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Predicting novel trophic interactions in a non-native world

July 2, 2013,

Researchers at Cornell University (United States) and Eawag (Switzerland) discovered a general and flexible method to understand how insects may use non-native plants in their diet. The method could accurately predict the use of >400 non-native plants as larval hostplants by 900 different herbivorous butterfly and moth species native to Europe. The results may make the forecasting of novel herbivore communities feasible in order to better understand the fate and impact of introduced plants.

Introduced plants are now a ubiquitous component of the world's ecosystems. A major consequence of the reshuffling of the planet's flora is that novel trophic interactions will form between plants and herbivores with previously non-overlapping ranges and no recent history of interaction. The specificity and incidence of these interactions are important because native insects can limit the success of invasive plants, cause economic damage to introduced crops, and determine the fate of native herbivore communities. However, most of novel plant-insect interactions have been studied in post-hoc comparisons, even though it would be of high ecological and economic relevance to have an a priori understanding of the formation of novel trophic interactions.

A recent article by Pearse and Altermatt in Ecology Letters closed this major gap. The two scientists developed a novel predictive method to forecast herbivore interactions with non-native plants, prior to the plant's arrival and successfully tested it on a very extensive dataset. They extrapolated host-use from a native plant-herbivore food web and predicted the use of 459 non-native plants in Europe by 900 herbivorous butterfly and moth species. The predictions were then validated on naturally realized new interactions that have been observed over the last century. Importantly, the study was able to accurately predict the colonization and use of many economically valuable plants and potential invasive plants by native herbivores. The authors found that the patterns that govern novel interactions (such as phylogenetic constraint of herbivore host breadth) are equally applicable to non-native interactions. The results are based on biological first principles and will be directly useful in screening potential invasive plants, forecasting pest management strategies, and assessing the risk that introduced plants pose to native food webs.

The scientists were able to predict specific diet extensions of potential European pest insects to plants of forestry or agricultural interest introduced from North America, as well as the diet extension of European insects onto non-native plants that are of invasive concern. For example, they accurately predicted that the tussock moth colonizes red oak, which is a common introduced tree throughout Europe. The tussock moth is an herbivorous insect of forestry concerns, having mass-outbreaks, and it is thus critical to understand its diet extension to novel host plants. Similarly, they accurately predicted that the currant clearwing moth colonizes cultivated gooseberries introduced from North America. The currant clearwing moth is known to cause damage in agricultural gooseberry plantations, and an accurate prediction of host switch to introduced agricultural gooseberries is thus economically important. As a final example, they accurately predicted that some pug moths that are naturally feeding on various native mugworts and ragworts extended their diet onto invasive goldenrods. The study could not yet draw conclusions on temporal dynamics, and it is up to now unclear what the effects of such diet switches are for the non-native plant. However, the diet switch to a non-native plant is the first and probably most important step to use that plant more extensively. It is basically putting “the foot in the door”, which then may open up the possibility for ecological and evolutionary processes to use that novel plant more extensively. The novel aspect of the study is, that many of the actually observed switches to novel host plants could have been forecasted before the plants have been introduced. As such, the study offers a method that can be also applied for future plant introductions, and may make a valuable tool for authority and customs decisions.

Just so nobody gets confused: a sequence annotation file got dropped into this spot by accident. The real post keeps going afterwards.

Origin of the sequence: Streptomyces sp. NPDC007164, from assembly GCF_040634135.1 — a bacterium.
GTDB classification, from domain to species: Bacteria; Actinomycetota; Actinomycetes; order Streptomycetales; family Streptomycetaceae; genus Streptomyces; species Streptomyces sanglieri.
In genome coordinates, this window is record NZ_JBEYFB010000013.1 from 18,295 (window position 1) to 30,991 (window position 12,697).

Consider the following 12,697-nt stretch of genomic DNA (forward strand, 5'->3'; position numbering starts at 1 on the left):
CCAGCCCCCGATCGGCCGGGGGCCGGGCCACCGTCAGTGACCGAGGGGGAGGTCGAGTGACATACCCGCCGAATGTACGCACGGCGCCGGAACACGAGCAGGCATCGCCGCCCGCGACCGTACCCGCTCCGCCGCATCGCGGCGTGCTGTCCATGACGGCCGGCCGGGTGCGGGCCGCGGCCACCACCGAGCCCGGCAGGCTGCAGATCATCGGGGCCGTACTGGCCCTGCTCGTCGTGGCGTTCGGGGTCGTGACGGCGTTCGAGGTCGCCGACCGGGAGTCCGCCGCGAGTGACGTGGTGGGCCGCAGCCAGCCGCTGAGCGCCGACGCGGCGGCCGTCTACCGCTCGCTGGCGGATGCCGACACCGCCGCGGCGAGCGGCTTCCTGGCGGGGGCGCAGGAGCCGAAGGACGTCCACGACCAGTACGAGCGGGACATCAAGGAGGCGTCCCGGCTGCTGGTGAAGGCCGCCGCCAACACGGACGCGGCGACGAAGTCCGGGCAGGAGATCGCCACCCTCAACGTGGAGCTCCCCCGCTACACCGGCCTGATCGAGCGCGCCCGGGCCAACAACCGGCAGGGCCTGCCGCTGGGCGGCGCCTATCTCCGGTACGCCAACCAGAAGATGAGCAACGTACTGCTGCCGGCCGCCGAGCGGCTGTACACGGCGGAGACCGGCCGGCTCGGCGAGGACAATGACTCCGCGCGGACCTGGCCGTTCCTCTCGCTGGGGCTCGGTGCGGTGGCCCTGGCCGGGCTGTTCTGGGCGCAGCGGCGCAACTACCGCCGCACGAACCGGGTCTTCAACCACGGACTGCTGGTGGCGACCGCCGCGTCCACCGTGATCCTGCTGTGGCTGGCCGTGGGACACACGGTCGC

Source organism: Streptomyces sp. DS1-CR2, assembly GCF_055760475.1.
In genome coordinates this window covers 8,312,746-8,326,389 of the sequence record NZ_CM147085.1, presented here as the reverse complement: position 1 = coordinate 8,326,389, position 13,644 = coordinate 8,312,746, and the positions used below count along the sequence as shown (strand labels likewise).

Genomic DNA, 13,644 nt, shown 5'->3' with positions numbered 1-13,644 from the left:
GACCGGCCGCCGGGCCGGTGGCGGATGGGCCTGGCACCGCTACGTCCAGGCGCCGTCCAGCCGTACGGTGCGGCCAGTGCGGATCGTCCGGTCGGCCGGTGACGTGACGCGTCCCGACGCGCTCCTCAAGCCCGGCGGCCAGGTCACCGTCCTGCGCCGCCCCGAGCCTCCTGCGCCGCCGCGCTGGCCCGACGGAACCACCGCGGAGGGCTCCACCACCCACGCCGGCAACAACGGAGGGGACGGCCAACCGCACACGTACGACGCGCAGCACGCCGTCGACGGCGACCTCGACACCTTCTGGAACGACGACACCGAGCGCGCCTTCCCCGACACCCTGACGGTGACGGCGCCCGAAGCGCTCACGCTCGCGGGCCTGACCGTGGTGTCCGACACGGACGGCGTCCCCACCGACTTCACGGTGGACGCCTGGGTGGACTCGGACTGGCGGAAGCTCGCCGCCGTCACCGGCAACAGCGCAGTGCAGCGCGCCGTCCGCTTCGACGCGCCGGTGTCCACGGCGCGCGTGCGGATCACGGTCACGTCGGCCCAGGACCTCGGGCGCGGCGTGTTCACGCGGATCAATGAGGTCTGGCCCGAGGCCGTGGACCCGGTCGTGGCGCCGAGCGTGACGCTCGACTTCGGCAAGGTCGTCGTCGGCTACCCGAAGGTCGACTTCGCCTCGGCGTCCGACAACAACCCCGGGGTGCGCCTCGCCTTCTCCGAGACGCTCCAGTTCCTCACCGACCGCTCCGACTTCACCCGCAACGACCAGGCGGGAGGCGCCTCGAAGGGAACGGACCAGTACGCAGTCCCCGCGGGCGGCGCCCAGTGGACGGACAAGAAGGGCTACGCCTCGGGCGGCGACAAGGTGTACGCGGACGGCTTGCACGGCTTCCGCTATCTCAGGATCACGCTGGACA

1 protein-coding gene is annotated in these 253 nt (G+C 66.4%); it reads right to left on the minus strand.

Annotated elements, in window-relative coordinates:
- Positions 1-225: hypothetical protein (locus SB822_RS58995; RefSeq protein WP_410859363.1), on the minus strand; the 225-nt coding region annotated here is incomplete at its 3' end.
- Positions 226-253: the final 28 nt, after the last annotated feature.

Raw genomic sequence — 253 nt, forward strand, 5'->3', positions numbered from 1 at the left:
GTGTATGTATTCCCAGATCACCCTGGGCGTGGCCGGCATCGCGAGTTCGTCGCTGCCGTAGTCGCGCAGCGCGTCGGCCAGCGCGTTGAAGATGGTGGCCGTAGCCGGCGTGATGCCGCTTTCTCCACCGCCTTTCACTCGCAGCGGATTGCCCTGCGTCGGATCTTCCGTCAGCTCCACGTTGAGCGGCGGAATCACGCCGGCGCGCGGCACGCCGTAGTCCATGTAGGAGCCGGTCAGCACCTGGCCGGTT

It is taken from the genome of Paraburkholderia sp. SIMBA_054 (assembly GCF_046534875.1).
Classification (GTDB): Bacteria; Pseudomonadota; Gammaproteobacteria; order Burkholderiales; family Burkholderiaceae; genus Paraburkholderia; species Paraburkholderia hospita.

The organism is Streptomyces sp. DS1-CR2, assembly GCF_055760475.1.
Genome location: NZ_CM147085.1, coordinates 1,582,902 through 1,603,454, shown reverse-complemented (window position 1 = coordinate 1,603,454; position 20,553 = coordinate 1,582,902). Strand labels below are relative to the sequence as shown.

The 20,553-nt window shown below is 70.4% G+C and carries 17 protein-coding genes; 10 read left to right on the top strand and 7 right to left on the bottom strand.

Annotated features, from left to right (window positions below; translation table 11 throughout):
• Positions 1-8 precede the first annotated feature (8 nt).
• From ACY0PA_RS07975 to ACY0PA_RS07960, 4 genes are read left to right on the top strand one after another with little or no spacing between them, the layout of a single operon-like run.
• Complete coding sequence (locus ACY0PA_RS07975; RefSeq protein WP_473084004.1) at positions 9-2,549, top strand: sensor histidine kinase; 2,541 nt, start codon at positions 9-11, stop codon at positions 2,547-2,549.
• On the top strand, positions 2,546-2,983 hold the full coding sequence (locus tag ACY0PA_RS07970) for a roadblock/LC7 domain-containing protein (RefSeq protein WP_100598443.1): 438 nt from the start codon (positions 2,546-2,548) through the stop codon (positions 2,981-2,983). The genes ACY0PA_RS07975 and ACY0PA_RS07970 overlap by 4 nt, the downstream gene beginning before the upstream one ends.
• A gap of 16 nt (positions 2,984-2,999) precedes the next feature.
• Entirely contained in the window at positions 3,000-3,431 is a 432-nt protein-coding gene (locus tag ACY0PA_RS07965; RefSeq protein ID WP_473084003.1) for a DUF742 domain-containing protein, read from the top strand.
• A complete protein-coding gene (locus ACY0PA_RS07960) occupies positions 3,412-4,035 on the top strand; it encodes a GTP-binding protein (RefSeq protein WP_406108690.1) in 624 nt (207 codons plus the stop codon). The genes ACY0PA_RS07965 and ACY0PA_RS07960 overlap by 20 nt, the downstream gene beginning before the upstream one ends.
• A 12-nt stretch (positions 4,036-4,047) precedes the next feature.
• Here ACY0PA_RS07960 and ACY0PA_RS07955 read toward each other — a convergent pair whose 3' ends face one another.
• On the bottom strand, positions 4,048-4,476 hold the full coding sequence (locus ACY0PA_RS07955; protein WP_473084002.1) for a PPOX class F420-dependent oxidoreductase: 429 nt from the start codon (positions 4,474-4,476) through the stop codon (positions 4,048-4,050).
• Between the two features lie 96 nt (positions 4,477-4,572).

Further information

Original publication

Ian S. Pearse and Florian Altermatt. Predicting novel trophic interactions in a non-native world. Ecology Letters.

Photos for download
medias (all photos © Eawag, Florian Altermatt; only to be used in connection with this media release and not to be archived):

May larvae of the cinnabar moth (Tyria jacobaeae) feeding on native ragworts (Senecio sp.) also switch their diet to non-native plant species?

Larvae of the Tussock moth (Calliteara pudibunda) extended their diet onto the non-native red oak (Quercus rubra).

Larvae of the Small Emperor Moth (Saturnia pavonia) are relatively polyphageous, and can also include non-native plants such as Cotoneaster dammeri into their diet.

A female of the Small Tortoiseshell (Aglais urticae) is ovipositing on the native larval host plant (common nettle). May the butterfly also switch to use non-native plants?

Created by Andri Bryner